1956 Washington Quarter: Using Proof Dies To Make Business Strikes

One of the most recognizable coins in modern US history, the Washington quarter finds a home in many people’s collections. With the introduction of the state and national park series to the Washington quarter, the series has seen many new collectors enter the marketplace.

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John Flanagan was responsible for the creation of the original Washington Quarter design in 1932. This same year, Flanagan’s design would be put into production and would continue to be produced until 1999 when the state quarter series would begin. Flanagan’s bust of George Washington would be slightly changed over the years to help increase detail and decrease the size.

On the obverse, a bust of George Washington is centered and facing left. The motto “IN GOD WE TRUST” can be found just underneath and slightly to the left of the bust of Washington. “LIBERTY” can be found centered above, and the date of mintage can be found below Washington’s bust.

The reverse design is very similar to other US coins and features an American bald eagle with outstretched wings and arrows in its talons. The mottos “UNITED STATES OF AMERICA” and “E PLURIBUS UNUM” can be found just above the tips of the eagle’s wings. “QUARTER DOLLAR” can be found centered at the bottom and is expressive of the coin’s denomination.

If you would like to learn more about collecting all types of quarters, including the Washington quarter, please read our Ultimate Guide To Rare Quarters.

History of the 1956 Washington Quarter

There was an increase in mintage early in the 1950s to help keep up with the demand of the general populace. A reduction in mintage happened in 1955, leading to a increase in production during 1956.

The Philadelphia Mint reports striking 44,144,000 examples of the Washington quarter dated 1956. Other US mints did strike the 1956 Washington quarter but at a much lower rate. In this article, only the Philadelphia Mint–produced 1956 Washington quarter will be discussed.

Washington quarters minted from 1932 till 1964 were created with 90% silver and 10% copper. The diameter measured 24.3 mm and weighed 6.25 grams. The edges of all Washington quarters are reeded.

Striking Business Coinage with Used Proof Dies

In today’s day and age of large government deficits and high spending, it may seem strange that the US Mint began reusing used proof dies to strike business coinage in 1956. Striking regular coins meant for circulation with used proof dies may seem somewhat unusual, but it has become common practice.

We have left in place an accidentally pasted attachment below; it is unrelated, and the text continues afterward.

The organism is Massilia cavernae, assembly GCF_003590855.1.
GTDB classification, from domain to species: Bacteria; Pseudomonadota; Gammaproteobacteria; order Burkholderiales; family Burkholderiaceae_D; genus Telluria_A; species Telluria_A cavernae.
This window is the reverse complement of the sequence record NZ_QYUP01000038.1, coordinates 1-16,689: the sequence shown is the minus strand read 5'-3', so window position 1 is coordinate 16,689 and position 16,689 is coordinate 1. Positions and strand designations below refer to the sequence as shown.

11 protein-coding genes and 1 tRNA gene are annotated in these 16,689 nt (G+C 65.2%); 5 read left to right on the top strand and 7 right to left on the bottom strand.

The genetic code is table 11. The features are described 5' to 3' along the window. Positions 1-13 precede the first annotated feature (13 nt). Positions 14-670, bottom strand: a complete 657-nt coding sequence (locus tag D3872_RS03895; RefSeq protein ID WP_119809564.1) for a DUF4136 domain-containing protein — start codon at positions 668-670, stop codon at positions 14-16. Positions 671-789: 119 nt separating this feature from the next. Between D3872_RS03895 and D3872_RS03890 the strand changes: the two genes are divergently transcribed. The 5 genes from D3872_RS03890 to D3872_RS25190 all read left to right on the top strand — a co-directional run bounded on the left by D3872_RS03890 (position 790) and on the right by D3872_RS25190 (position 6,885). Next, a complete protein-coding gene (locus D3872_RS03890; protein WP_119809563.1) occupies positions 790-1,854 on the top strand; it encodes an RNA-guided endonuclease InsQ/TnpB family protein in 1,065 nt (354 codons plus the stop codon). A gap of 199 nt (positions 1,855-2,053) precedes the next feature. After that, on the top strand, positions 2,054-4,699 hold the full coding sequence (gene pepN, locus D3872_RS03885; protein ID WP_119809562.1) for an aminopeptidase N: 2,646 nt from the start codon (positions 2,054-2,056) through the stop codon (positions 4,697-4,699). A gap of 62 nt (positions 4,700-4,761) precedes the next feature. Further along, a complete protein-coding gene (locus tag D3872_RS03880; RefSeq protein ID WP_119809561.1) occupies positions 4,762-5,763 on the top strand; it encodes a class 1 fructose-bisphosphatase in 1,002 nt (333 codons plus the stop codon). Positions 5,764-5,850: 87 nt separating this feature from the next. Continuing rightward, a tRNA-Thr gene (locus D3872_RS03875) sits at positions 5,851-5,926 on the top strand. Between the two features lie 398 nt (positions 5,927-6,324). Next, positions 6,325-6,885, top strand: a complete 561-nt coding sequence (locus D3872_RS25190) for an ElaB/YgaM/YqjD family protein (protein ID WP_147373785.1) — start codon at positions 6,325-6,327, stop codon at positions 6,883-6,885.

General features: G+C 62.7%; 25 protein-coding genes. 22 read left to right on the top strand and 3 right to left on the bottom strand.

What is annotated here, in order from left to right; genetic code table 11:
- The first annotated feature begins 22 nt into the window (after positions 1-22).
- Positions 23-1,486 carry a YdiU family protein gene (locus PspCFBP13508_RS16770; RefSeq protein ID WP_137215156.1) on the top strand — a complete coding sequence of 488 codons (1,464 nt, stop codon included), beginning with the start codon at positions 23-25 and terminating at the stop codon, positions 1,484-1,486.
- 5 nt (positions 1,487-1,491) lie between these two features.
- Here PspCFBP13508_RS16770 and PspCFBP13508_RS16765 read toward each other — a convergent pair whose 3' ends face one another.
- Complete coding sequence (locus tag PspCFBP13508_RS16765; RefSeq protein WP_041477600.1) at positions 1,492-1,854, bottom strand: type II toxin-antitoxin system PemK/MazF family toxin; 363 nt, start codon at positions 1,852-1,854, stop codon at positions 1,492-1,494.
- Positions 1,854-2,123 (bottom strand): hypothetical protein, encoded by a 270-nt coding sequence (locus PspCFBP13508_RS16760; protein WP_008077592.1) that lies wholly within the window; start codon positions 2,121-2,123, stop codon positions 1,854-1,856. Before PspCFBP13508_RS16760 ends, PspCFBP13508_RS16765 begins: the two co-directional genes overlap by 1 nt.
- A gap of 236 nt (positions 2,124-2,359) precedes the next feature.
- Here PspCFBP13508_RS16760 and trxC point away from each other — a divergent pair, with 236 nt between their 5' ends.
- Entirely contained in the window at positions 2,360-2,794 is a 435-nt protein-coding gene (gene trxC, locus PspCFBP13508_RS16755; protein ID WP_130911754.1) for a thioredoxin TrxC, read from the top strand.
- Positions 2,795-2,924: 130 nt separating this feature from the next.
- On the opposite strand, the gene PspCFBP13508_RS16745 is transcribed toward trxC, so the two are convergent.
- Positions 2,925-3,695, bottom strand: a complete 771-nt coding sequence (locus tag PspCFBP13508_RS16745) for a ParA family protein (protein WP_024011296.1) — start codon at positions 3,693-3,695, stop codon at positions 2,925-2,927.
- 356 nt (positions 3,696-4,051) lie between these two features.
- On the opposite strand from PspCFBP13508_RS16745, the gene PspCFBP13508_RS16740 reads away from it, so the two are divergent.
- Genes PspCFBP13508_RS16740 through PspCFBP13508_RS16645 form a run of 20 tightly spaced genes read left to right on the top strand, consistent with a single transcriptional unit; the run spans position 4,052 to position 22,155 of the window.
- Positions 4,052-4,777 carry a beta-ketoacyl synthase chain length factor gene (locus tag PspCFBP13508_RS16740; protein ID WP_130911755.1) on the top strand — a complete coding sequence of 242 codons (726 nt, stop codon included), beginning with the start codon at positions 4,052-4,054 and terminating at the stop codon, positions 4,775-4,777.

Because proof dies normally have the same design as the regular business dies, no changes in design are normally observed. The only real difference is that the proof dies receive more polishing, which creates a mirrored-like image.

Once this polishing is removed, the proof dies are essentially useless for the production of proof coins as they will no longer have the same premium mirrored finish. Instead of throwing away these dies, they were then used in regular coinage production.

The only difference that was detected between regular dies and used proof dies for the 1956 Washington quarter was the slight separation between the “ES” in “STATES.” Apart from this small difference, all the coins produced using used proof dies were almost exactly the same as the coins produced from business dies.

Valuing the 1956 Washington Quarter

It is noted that many premium uncirculated rolls were being traded and saved in the 1950s by coin dealers and collectors. This has led to the survival of many 1956 Washington quarters in grades that are above MS-65. Even in the lowest grades, silver Washington quarters are still worth their silver value (worth $3 at the time of this writing).

Because of the large number of 1956 Washington quarters that are still in high grades, those that are below Mint condition are only worth about $4.50. Coins in these grade are far more plentiful than those of higher grades, which makes their value fall just above melt price.

Uncirculated examples see the largest price increases between grades. MS-60 graded examples only realize a price of $8.25. A three-point upgrade to MS-63 only increases in price by $1.50 for a price of $9.75. The price jumps to $25 for those examples that are graded MS-65.

Higher graded coins exist and are still relatively common compared to other dates in the series. MS-67 examples sell for about $225, while MS-67+ go for around $650.

Overall, the 1956 Washington quarter is one of the most common coins in the series and can be found in high grades for much lower prices than many other of similar years.

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